Monsanto, which has long resided in the crosshairs of public scorn and scrutiny, appears to have dodged at least one bullet by spinning off its industrial chemical business into a separate entity called Solutia a couple of years ago. Solutia has since been hammered by lawsuits regarding PCB contamination from what were once called Monsanto chemical plants in Alabama and other states.

The new Monsanto, meanwhile, is in the clear and could start riding high on the success of its Roundup Ready seed/chemical packages. In the field, Monsanto’s DeKalb brand seed dealers report that they are stealing market share from their biggest competitor, DuPont-owned Pioneer Hi-Bred. Sales of Monsanto’s Roundup herbicide have increased due to rapid adoption of Roundup-resistant crops.

With nearly 100 different chemical brands and NK Seed, Syngenta is the largest ag-only chem/seed company. The company hopes it can defend its existing product lines against Monsanto's Roundup Ready onslaught. Syngenta’s marketing campaign implores farmers to use a wide range of chemicals to prevent herbicide-resistant weed problems that could result from an overuse of Roundup. Playing both sides of the fence, Syngenta also hopes it can grab some of the Roundup Ready market from Monsanto with its own glyphosate product, Touchdown IQ. Monsanto has counterattacked by calling Touchdown a “Roundup imitator.”

As the battle between Monsanto and Syngenta rages on, Wall Street appears to have its money on Monsanto. Monsanto boasts a higher price-to-earnings ratio, and Merrill Lynch rates Monsanto a long-term strong buy. Syngenta has thus far gone relatively unnoticed by investors, though its stock price has been creeping up in recent weeks.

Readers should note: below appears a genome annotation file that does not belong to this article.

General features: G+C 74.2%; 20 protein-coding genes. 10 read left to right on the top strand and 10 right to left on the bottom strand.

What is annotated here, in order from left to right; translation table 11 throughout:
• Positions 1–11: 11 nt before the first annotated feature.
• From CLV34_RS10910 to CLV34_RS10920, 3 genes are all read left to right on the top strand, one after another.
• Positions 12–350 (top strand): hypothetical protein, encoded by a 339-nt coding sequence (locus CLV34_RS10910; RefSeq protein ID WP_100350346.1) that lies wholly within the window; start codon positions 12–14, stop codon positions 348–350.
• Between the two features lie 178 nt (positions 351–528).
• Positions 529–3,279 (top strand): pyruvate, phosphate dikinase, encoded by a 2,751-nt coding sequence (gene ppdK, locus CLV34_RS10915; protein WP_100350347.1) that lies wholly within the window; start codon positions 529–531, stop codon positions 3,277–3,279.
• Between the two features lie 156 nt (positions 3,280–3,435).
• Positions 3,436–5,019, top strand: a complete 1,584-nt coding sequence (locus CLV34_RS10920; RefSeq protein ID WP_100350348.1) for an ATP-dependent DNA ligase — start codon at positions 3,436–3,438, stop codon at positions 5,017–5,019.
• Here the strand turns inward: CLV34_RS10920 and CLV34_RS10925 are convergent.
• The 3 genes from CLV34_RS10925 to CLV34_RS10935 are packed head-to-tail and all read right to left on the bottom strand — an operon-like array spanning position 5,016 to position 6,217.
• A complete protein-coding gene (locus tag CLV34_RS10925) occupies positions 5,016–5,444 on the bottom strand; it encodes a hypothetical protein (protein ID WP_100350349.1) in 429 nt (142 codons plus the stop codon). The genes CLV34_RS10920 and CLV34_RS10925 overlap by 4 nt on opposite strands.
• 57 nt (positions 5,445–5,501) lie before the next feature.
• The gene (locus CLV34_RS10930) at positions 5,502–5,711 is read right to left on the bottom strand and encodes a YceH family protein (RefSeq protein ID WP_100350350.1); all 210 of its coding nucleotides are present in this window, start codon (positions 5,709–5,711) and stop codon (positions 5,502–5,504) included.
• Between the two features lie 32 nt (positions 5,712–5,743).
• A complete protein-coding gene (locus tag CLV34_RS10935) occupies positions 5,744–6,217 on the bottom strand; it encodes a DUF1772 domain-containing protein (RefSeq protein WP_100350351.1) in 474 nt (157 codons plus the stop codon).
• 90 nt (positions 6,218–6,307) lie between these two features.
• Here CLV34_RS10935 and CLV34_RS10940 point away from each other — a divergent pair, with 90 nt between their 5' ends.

Ag technology. The wild card in the seed industry is the potential for another StarLink-style genetic contamination debacle. If genetically altered grain or pollen turns up where it doesn’t belong, it could hurt Monsanto as well as Syngenta. Monsanto says new handling techniques, commodity channeling and tracking technology have reduced the risk. But if it is wrong, expect environmental testing company Strategic Diagnostics (SDIX) to do well. The company blew away its earnings numbers for one quarter by selling grain test kits for the StarLink Cry9c gene. Now that the crisis appears to be over, the company’s stock price is once again flirting with mediocrity.

Trimble (TRMB) company stock boomed and busted last year. It’s taken longer than investors expected for Trimble’s GPS-based precision agriculture equipment to revolutionize agriculture. That’s let foreign competitors such as Australia’s Beeline Technologies to move in to claim a piece of the precision pie. Nevertheless, new products that are easier to use, and a boom in farm incomes, could make Trimble’s high-tech products look less expensive to cost-conscious farmers and truck fleet managers. Analysts are currently neutral on Trimble, but they expect earnings to grow at more than 20% per year over the next five years.

If you look at stock prices and listen to analysts, Wall Street seems to think a golden age of agriculture is just around the corner. Whether that’s a blessing or a curse remains to be seen, especially considering how far off the mark the Street was on Internet and technology stocks. Farmers know there’s still plenty of rocky terrain ahead. If there is evidence of farmer optimism, it’s that farmland values are still strong. Proceed with caution.